Olympians know what they’re worth.
That’s why they trademark their names, catchphrases and logos — things they think might turn into money-making ventures down the line. Sprinter Usain Bolt, for instance, trademarked an icon of the “lightening bolt” stance he’s so well known for.
And it’s not just Olympians — plenty of pro-athletes seek trademarks to make money outside of their playing careers.
Bolt, the “World’s Fastest Man,” won his eighth gold medal Thursday night. And even though he’s Jamaican he holds several U.S. trademarks.
Many involve his name in various fonts and phrases like “Bolt to the world,” in addition to the Bolt icon.
Bolt can’t trademark the actual physical pose — only symbols, words, phrases and designs can be trademarked, according to Professor J. Gordon Hylton of the University of Virginia School of Law.
Also, applicants must show that their trademark will be used on commercial goods, and it can’t go unused for more than three years.
Phelps secured his 23rd gold medal in Rio. He holds the rights to the “MP” logo, which appeared on his swim cap during the Olympics, and the name “Michael Phelps Swim School,” which is a chain headquartered in Baltimore.
Former NFL defensive end Jared Allen trademarked the logo for his main company, “Jared Allen 69 Inc.,” as well as his charity, “Jared Allen’s Home 4 Wounded Warriors,” which builds handicap accessible homes for military veterans.
He also holds the trademark for the phrase “got strange?” and “Jared Allen’s Pro Bull Team,” a professional bull-riding team.
The “Livestrong” brand is perhaps the most famous trademark on this list. Armstrong founded the cancer charity in 1997 and served as chairman until 2012 when he stepped down amid a doping scandal.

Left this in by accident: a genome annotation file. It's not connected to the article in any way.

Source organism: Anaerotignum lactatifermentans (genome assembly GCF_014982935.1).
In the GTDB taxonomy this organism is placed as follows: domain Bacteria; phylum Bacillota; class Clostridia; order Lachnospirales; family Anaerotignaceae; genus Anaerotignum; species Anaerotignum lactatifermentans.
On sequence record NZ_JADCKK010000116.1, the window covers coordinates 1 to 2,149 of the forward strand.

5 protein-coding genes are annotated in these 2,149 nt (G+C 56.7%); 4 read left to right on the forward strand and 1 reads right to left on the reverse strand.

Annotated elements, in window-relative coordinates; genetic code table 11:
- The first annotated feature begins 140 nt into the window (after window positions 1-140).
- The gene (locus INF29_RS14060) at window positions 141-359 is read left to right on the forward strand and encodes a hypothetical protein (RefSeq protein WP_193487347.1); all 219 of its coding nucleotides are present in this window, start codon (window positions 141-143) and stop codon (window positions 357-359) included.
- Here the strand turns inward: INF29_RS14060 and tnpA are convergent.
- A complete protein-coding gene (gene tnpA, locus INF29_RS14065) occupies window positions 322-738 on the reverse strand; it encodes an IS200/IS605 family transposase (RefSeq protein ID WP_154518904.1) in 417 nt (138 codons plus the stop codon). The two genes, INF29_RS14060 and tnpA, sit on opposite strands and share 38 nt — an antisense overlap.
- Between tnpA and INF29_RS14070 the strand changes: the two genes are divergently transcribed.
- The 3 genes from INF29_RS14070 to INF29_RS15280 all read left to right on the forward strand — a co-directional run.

The Lance Armstrong Foundation still holds the right to the “Livestrong” trademark.
Robert Griffin III
The NFL quarterback originally trademarked his nickname “RGIII,” as well as seven phrases, including “Dream Big Live Bigger,” “Unbelievably Believable,” “Light You Up,” and “No Pressure No Diamonds.”
He let all of those trademarks lapse except for his nickname and the phrase “Know Your Why,” but trademarking things before it’s clear they’ll catch on is a shrewd move that could end up being lucrative, according to intellectual property lawyer Jaia Thomas.
“I recommend filing early just to protect the mark,” she said. “Actually I’m surprised more athletes, like Steph Curry for example, don’t do it to protect their brand.”
King James has trademarked a line of basketball-themed furniture under the mark “Home Court by LeBron James.” He’s also trademarked “The LeBron James Family Foundation” and the phrase “Just a kid from Akron.”
The NBA player holds multiple trademarks, including “Linsanity.”
The term, which he filed for in 2012, was the name of the craze that hit when he seemingly came out of nowhere to lead the New York Knicks in a series of wins.
O’Neal has trademarks for a wide range of things, including the name “Shaquille O’Neal All Star Comedy Jam,” which is for his live, touring comedy show.
Shaquille also has “Dunkman” for apparel and accessories, “ShaqFu” for books, soft drinks and video games and “Shaq Attaq” for clothing and footwear.
He’s even trademarked his signature.
The former Dallas Cowboys wide receiver trademarked the phrase “Getcha Popcorn Ready” in 2007. Owens also holds the rights to the phrase “I Love Me Some Me,” and a logo for his line of menswear, “Prototype 81.” The logo incorporates a “TO” symbol that he had under trademark until January.
New York Jets cornerback Darrelle Revis trademarked the phrase “Revis Island,” which refers to his style of play, and appears on things like swimwear, sleepwear and t-shirts.
He’s also got an approved trademark application on “Showroom 24,” an online retailer that would sell everything from clothing to perfume, but it has yet to be registered.
The former NFL quarterback who’s now pursuing a possible pro-baseball career, holds the trademark for “Tebowing” through his marketing company, “XV Enterprises.”
The term refers to the kneeling prayer stance Tebow took before games.